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The Ideas We’re Taking From Chelsea Flower Show 2024

The Ideas We’re Taking From Chelsea Flower Show 2024

There’s nothing better than walking through a meadow of British wildflowers, whether it be a sea of white oxeye daisies, a sweet patch of forget-me-nots, or the rich and cheerful pink of the red campion flower.

And while heading out on our Wildlife Walk offers a great opportunity to spot some native wildflowers in the wild when visiting the Farm Park, now you can take them home and transform your own outside space.

Small (and large) British gardens can become a real haven for wildlife when sown with the right seeds, forming an important space for nature to thrive. Our Wildscape seed packs don’t just bring an abundance of colour to your outside space, but also provide a valuable source of food to bees and other insects as they come out of hibernation.

Today we’re sharing a few tips on how to use our Wildscape seed packs to help wildlife, while also delivering maximum impact across your own garden (as inspired by our favourites from Chelsea Flower Show!)

Chelsea Flower Show 2024: What We Learnt

The 2024 Flower Show was focussed, as ever, on sustainability, wildlife-friendly planting, and of course an abundance of life and colour.

The People’s Choice Best Show Garden was one that put great emphasis on biodiversity, showing how urban spaces can be transformed with the right approach to design and planting – combining accessible viewing platforms and spaces with dense patches of both native and non-native plants.

Meanwhile the Best Balcony / Container Garden was won by a hanging green garden that proves anything is possible – and that even the smallest of outside areas can be brought to life with the right approach to planting and design.

Regardless of the space you have available, here are just a few ways of transforming that space with the help of Wildscape – and a little creative vision!

Pocket Woodlands

There’s something incredibly peaceful and relaxing about the dappled floor of a woodland, dotted with patches of sunlight and different coloured flowers.

One of the themes that kept appearing across the 2024 Flower Show was a bias towards woodland planting, creating contrasts between tall trees and coloured carpets of flowers. You can bring ideas like this into your own garden by planting our Wildscape Shade Splendour mix around the base of tall trees.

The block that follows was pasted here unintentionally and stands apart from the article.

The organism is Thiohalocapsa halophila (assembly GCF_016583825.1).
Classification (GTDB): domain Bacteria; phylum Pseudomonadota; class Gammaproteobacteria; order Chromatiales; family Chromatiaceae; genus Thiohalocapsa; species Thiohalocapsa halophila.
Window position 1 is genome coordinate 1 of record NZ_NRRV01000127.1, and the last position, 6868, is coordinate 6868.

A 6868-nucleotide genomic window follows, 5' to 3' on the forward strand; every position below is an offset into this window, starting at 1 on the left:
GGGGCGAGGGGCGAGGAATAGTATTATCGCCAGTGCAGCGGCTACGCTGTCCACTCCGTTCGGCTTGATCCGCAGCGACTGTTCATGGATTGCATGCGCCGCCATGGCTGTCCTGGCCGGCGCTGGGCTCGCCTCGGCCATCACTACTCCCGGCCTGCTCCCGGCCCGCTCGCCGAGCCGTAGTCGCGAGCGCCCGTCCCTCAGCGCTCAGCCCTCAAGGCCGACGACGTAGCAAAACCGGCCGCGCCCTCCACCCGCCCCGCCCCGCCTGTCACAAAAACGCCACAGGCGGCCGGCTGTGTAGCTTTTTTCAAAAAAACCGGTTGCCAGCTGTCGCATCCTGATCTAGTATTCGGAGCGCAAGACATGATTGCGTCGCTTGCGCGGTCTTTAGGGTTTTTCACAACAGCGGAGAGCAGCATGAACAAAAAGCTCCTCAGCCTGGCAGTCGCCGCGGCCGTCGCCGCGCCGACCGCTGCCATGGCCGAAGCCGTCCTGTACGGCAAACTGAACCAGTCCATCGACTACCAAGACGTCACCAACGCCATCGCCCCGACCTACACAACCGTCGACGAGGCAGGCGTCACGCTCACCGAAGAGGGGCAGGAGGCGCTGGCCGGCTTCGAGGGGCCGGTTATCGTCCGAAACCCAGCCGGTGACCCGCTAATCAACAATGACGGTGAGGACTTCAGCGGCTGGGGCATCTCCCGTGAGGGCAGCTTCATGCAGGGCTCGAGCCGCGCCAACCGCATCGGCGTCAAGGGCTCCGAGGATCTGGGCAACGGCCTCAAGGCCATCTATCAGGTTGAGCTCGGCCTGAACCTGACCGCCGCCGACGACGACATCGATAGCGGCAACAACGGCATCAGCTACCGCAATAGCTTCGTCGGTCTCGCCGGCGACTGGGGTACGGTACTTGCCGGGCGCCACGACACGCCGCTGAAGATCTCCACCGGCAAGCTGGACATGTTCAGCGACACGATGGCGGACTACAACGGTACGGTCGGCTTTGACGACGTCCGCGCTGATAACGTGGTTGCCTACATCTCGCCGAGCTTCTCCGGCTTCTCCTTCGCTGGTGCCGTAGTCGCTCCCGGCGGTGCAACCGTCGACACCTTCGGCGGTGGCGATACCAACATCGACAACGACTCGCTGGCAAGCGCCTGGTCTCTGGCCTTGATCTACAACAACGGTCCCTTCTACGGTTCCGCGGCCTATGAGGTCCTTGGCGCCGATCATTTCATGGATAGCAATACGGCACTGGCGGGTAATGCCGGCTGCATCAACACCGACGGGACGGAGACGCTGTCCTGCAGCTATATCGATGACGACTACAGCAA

Recycled Planters

If your outside space doesn’t have natural grass on which to sprinkle and sow one of our seed mixes, then this Chelsea Flower Show-inspired trend is for you.

Across the 2024 show, we saw a rise in the number of planters made from recycled materials – from wooden crates to metal containers, old tyres, and more. Anything can be transformed into a planter with the right lining and placement in your garden, with our Annual Bloom mix adding effortless colour that lasts throughout the spring and summer.

Wild Gardens

This is arguably our favourite trend – and one which we believe most accurately represents the true nature of a British wildflower meadow.

Wild gardens are those which steer away from manicured borders and straight hedges – instead combining different plants and wildflowers to create an outside space which feels like it’s always alive and adapting.

The benefit of a wilder approach to gardening is that there will always be something new to enjoy – not to mention, the bees and other insects will love for you it!

Rewild your own Landscape

Chelsea Flower Show may have showcased hours of work from UK gardeners and designers, but we believe that gardening for your own enjoyment and for wildlife doesn’t have to be difficult or time-consuming.

Our Wildscape seed packs are designed to be scattered and sown, cared for, and then enjoyed. It’s as simple as that. Armed with instructions on the back of each pack, with information about what to do and when, creating your own celebration of British wildflowers in your own garden couldn’t be easier.

Visit us at the Cotswold Farm Park for inspiration and ideas, and to pick up your own packs of seeds.

Next article Rare Wildflowers of The Cotswolds